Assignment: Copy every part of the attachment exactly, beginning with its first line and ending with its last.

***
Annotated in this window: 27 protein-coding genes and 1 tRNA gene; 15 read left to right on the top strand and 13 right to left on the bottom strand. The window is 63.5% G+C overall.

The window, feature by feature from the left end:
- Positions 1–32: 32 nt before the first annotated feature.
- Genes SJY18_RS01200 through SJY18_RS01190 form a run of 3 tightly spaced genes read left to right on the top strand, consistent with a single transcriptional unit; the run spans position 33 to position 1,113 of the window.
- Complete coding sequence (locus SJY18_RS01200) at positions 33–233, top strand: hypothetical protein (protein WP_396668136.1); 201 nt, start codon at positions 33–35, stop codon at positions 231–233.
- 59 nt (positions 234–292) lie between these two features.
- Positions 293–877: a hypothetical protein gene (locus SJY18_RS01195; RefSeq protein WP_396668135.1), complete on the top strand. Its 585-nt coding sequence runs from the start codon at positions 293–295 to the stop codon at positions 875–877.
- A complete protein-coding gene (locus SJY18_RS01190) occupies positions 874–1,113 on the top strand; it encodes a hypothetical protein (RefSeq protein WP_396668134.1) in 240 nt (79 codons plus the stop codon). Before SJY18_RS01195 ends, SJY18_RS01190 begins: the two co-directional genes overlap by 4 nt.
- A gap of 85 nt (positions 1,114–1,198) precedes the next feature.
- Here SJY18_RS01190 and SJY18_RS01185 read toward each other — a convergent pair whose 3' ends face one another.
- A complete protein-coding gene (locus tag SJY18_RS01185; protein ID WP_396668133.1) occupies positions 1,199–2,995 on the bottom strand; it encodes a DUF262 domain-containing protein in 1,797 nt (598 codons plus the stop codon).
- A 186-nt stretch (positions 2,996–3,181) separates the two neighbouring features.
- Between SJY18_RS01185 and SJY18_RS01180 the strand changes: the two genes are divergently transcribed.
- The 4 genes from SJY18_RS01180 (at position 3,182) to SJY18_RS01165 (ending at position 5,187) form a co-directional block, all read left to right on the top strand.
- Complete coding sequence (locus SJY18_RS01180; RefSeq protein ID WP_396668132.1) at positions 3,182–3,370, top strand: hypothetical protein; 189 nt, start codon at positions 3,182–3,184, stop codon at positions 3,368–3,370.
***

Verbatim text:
Annotated in this window: 27 protein-coding genes and 1 tRNA gene; 15 read left to right on the top strand and 13 right to left on the bottom strand. The window is 63.5% G+C overall.

The window, feature by feature from the left end:
- Positions 1–32: 32 nt before the first annotated feature.
- Genes SJY18_RS01200 through SJY18_RS01190 form a run of 3 tightly spaced genes read left to right on the top strand, consistent with a single transcriptional unit; the run spans position 33 to position 1,113 of the window.
- Complete coding sequence (locus SJY18_RS01200) at positions 33–233, top strand: hypothetical protein (protein WP_396668136.1); 201 nt, start codon at positions 33–35, stop codon at positions 231–233.
- 59 nt (positions 234–292) lie between these two features.
- Positions 293–877: a hypothetical protein gene (locus SJY18_RS01195; RefSeq protein WP_396668135.1), complete on the top strand. Its 585-nt coding sequence runs from the start codon at positions 293–295 to the stop codon at positions 875–877.
- A complete protein-coding gene (locus SJY18_RS01190) occupies positions 874–1,113 on the top strand; it encodes a hypothetical protein (RefSeq protein WP_396668134.1) in 240 nt (79 codons plus the stop codon). Before SJY18_RS01195 ends, SJY18_RS01190 begins: the two co-directional genes overlap by 4 nt.
- A gap of 85 nt (positions 1,114–1,198) precedes the next feature.
- Here SJY18_RS01190 and SJY18_RS01185 read toward each other — a convergent pair whose 3' ends face one another.
- A complete protein-coding gene (locus tag SJY18_RS01185; protein ID WP_396668133.1) occupies positions 1,199–2,995 on the bottom strand; it encodes a DUF262 domain-containing protein in 1,797 nt (598 codons plus the stop codon).
- A 186-nt stretch (positions 2,996–3,181) separates the two neighbouring features.
- Between SJY18_RS01185 and SJY18_RS01180 the strand changes: the two genes are divergently transcribed.
- The 4 genes from SJY18_RS01180 (at position 3,182) to SJY18_RS01165 (ending at position 5,187) form a co-directional block, all read left to right on the top strand.
- Complete coding sequence (locus SJY18_RS01180; RefSeq protein ID WP_396668132.1) at positions 3,182–3,370, top strand: hypothetical protein; 189 nt, start codon at positions 3,182–3,184, stop codon at positions 3,368–3,370.